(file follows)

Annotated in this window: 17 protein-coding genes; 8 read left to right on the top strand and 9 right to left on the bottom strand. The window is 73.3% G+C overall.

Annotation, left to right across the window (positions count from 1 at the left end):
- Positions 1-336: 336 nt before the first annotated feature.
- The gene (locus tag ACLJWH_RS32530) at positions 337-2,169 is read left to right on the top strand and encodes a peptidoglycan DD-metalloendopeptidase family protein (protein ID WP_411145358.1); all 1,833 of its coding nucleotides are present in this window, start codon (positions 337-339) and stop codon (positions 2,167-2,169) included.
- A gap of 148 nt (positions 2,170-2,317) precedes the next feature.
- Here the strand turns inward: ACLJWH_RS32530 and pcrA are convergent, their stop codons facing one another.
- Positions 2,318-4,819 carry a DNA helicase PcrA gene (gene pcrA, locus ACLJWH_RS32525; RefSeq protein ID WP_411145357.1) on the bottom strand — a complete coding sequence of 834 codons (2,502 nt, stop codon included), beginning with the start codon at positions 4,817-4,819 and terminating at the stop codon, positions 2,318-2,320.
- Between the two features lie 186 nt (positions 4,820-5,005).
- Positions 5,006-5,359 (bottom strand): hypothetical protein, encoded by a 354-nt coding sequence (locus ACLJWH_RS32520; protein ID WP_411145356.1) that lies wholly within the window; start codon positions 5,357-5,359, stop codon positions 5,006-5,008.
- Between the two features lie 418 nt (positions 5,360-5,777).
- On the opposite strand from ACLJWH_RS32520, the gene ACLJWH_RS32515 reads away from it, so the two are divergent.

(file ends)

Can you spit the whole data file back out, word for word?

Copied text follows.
Annotated in this window: 17 protein-coding genes; 8 read left to right on the top strand and 9 right to left on the bottom strand. The window is 73.3% G+C overall.

Annotation, left to right across the window (positions count from 1 at the left end):
- Positions 1-336: 336 nt before the first annotated feature.
- The gene (locus tag ACLJWH_RS32530) at positions 337-2,169 is read left to right on the top strand and encodes a peptidoglycan DD-metalloendopeptidase family protein (protein ID WP_411145358.1); all 1,833 of its coding nucleotides are present in this window, start codon (positions 337-339) and stop codon (positions 2,167-2,169) included.
- A gap of 148 nt (positions 2,170-2,317) precedes the next feature.
- Here the strand turns inward: ACLJWH_RS32530 and pcrA are convergent, their stop codons facing one another.
- Positions 2,318-4,819 carry a DNA helicase PcrA gene (gene pcrA, locus ACLJWH_RS32525; RefSeq protein ID WP_411145357.1) on the bottom strand — a complete coding sequence of 834 codons (2,502 nt, stop codon included), beginning with the start codon at positions 4,817-4,819 and terminating at the stop codon, positions 2,318-2,320.
- Between the two features lie 186 nt (positions 4,820-5,005).
- Positions 5,006-5,359 (bottom strand): hypothetical protein, encoded by a 354-nt coding sequence (locus ACLJWH_RS32520; protein ID WP_411145356.1) that lies wholly within the window; start codon positions 5,357-5,359, stop codon positions 5,006-5,008.
- Between the two features lie 418 nt (positions 5,360-5,777).
- On the opposite strand from ACLJWH_RS32520, the gene ACLJWH_RS32515 reads away from it, so the two are divergent.